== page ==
A plaque remaining from the Big Apple Night Club at West 135th Street and Seventh Avenue in Harlem.

Above, a 1934 plaque from the Big Apple Night Club at West 135th Street and Seventh Avenue in Harlem. Discarded as trash in 2006.

Recent entries:
Battle of the Hudson River or Hudson River Rivalry (New Jersey Nets vs. New York Knicks) (4/23)
Hudson River Rivalry or Battle of the Hudson River (New Jersey Nets vs. New York Knicks) (4/23)
Battle of the Hudson River or Hudson River Rivalry (New Jersey Devils vs. New York Rangers) (4/22)
Hudson River Rivalry or Battle of the Hudson River (New Jersey Devils vs. New York Rangers) (4/22)
Clash of the Boroughs (Brooklyn Nets vs. New York Knicks) (4/22)
More new entries...

A  B  C  D  E  F  G  H  I  J  K  L  M  N  O  P  Q  R  S  T  U  V  W  X  Y  Z

Entry from February 10, 2019
Physics for Poets (a science course for non-scientists)

Physics is a subject than many non-scientists find difficult to learn. To encourage non-scientists to learn something about physics, Columbia University developed a physics course that was known by at least 1964 as “Physics for Poets.” The term “poets” was meant to refer to liberal arts majors (and not necessarily only poets). In April 1967, New York University announced a course to be titled “Physics for Poets.” Robert H, March wrote a course book titled Physics for Poets (1970, with subsequent editions).

“Physics for Poets” was soon derided as a non-demanding course where a student could achieve a good grade. “Rocks for Jocks” (Geology 101) is a similar type of college course.

Columbia University Libraries
13 March 1964, Columbia Daily Spectator, pg. 7, col. 4:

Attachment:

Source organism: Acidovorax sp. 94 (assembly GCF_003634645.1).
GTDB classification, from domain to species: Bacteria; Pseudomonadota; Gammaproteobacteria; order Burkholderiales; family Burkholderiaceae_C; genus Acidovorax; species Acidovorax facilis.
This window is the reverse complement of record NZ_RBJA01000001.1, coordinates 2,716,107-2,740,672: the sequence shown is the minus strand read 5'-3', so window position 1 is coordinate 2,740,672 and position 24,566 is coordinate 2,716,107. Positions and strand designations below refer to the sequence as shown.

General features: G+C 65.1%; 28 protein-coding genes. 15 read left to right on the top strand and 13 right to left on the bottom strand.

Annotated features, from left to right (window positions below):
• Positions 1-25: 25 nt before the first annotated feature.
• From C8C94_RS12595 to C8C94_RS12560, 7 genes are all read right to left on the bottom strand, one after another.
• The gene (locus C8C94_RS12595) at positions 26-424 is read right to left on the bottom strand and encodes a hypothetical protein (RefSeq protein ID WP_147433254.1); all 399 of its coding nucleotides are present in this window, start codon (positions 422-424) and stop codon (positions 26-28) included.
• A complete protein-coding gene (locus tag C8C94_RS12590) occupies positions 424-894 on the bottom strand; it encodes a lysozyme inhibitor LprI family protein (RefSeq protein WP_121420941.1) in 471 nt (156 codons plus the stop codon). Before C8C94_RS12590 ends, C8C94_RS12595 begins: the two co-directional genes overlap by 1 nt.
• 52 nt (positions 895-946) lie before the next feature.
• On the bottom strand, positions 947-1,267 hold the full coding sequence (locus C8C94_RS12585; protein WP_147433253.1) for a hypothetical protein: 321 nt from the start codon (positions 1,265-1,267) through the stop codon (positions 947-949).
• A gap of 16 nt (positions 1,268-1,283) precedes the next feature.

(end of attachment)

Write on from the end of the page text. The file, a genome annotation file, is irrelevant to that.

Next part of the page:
On History of Science
To the Editor:
What comes to mind is a subject like physics and the non-scientist introductory course going with it, Physics 1-2, or as it is proverbially known, Physics for Poets.
Martin Krieger ‘64
March 4, 1964

15 November 1964, The Sunday Star-Bulletin & Advertiser (Honolulu, HI), “Use ‘Thinking Cap,’ Says Nobel Winner” by Larry McManus,
Why should a student planning a career far removed from science take a course in elementary physics?

Novel Prize winner Polycarp Kusch thought the question over for a moment.
WITHIN COLUMBIA College, his course for the freshman is known as “Physics for Poets,” as opposed to the physics taught students in engineering and medicine.

Columbia University Libraries
1 March 1966, Columbia Daily Spectator, pg. 1, col. 4:
‘Physics for Poets’ to Add
Optional Laboratory Section

Physics C1001x-1002y, popularly known as “physics for poets,” will add an optional laboratory section open to approximately twenty students in the 1966-67 academic year.

The lab will increase credit for the course from four to five points, according to Professor of Physics Samuel Devons, departmental chairman.

16 April 1967, New York (NY) Times, pg. 39, col. 1:
‘Physics for Poets’ Will Be Offered Next Semester
The physics department at New York University’s Washington Square College will offer a course called Physics for Poets next year to explore the philosophical implications and esthetics of physics.

According to Dr. Morris H. Shamos, the department chairman, the course is an attempt to make the work of scientists relevant to humanists, and though poets figure in the title of the course, it is not being offered exclusively for them.

1 March 1969, Akron (OH) Beacon Journal, “48 Hudson High Students: NYC Is Their Classroom,” pg. B1, col. 1: